The Little Red Riding Hood gracing the Olympia Theater’s stage until April 28 is not much like the one in fairy-tale books. She sings beautifully, she’s not dressed exclusively in red (just red boots and a matching bow in her hair), she’s very independent and quite sassy, and tricks the Big Bad Wolf by craftily drawing him into her passion for sweets, which always upset his tummy.
The Greek National Opera (GNO) has chosen the classic fairy tale for its latest children’s opera production, and picked a young director, 25-year-old Dimitris Karantzas, to give it a more modern twist. The production, which is under an hour long and without an intermission, is a grand affair with a live orchestra that is sure to thrill children and adults alike.
Marrying prose and opera, and presenting a show with candy-colored sets and costumes that give the stage a retro cartoon appearance, the GNO production of “Little Red Riding Hood” is a great way to introduce children to opera without worrying that they’ll be yawning or fidgeting in their seats with boredom halfway through.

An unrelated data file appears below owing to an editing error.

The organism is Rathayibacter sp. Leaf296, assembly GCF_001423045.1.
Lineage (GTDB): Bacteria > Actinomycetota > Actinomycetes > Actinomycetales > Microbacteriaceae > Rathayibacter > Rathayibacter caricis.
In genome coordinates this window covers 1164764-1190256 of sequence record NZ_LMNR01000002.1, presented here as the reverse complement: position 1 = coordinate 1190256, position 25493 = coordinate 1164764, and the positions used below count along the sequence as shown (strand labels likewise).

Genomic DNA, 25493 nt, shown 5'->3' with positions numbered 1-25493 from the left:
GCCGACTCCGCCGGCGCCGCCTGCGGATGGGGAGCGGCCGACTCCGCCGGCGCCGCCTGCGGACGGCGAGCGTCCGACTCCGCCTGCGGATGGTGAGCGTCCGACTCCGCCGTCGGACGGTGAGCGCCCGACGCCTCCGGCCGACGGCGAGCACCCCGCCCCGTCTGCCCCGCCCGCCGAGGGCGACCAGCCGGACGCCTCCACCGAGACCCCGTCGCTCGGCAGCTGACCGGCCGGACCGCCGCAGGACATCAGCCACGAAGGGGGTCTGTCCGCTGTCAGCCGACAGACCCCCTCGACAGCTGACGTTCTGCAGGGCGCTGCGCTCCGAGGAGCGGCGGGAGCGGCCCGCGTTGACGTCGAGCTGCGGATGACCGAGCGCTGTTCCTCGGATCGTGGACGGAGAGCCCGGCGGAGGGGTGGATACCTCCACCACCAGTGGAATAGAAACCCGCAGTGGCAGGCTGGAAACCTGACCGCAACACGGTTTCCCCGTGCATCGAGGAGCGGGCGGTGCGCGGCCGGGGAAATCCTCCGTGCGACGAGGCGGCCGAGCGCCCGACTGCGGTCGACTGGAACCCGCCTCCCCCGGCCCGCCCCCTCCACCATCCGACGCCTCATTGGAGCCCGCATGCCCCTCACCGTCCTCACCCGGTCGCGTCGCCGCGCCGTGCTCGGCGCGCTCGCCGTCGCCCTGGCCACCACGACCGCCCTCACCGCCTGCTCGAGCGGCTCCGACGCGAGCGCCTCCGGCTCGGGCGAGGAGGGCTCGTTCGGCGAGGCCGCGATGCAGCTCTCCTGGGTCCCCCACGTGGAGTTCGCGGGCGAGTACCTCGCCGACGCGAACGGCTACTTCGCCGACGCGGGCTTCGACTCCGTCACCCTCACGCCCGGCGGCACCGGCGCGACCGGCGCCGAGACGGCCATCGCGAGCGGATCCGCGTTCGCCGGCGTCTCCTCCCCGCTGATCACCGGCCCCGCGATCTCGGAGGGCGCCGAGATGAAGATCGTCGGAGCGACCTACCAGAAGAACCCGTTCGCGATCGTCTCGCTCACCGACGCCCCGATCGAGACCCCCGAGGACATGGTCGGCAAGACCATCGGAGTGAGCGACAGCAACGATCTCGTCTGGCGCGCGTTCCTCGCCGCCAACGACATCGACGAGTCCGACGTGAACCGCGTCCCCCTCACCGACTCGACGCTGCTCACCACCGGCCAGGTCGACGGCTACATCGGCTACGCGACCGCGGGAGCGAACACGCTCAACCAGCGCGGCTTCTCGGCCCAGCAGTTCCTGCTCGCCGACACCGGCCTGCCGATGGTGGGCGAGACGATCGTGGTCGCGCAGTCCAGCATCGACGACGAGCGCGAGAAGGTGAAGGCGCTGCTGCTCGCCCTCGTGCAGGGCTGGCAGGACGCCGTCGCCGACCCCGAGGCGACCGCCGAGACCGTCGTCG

The opera was penned by Seymour Barab in 1962 and inspired by the classic 1697 fairy tale by Charles Perrault. But in Barab’s version, the wolf is not omnipotent but vulnerable, and Little Red Riding Hood is not quite the absent-minded daydreamer many of us are accustomed to. The mother is comically hysterical, the grandmother is hyperactive and rather cheeky, and the woodman is a constant feature in the narrative. Staged as a farce for children, the GNO’s production is much like a musical with comedic elements.
The biggest twist in Barab’s version of the tale is that the wolf does not terrorize Red, but becomes the object of humiliation when her constant talk of sweet strawberries and treats kills his appetite for anything meatier.
Tickets for the show, which has three separate casts performing on alternate days, range from 10-25 euros.
Olympia Theater, 59-61 Academias, Athens, tel 210.366.2100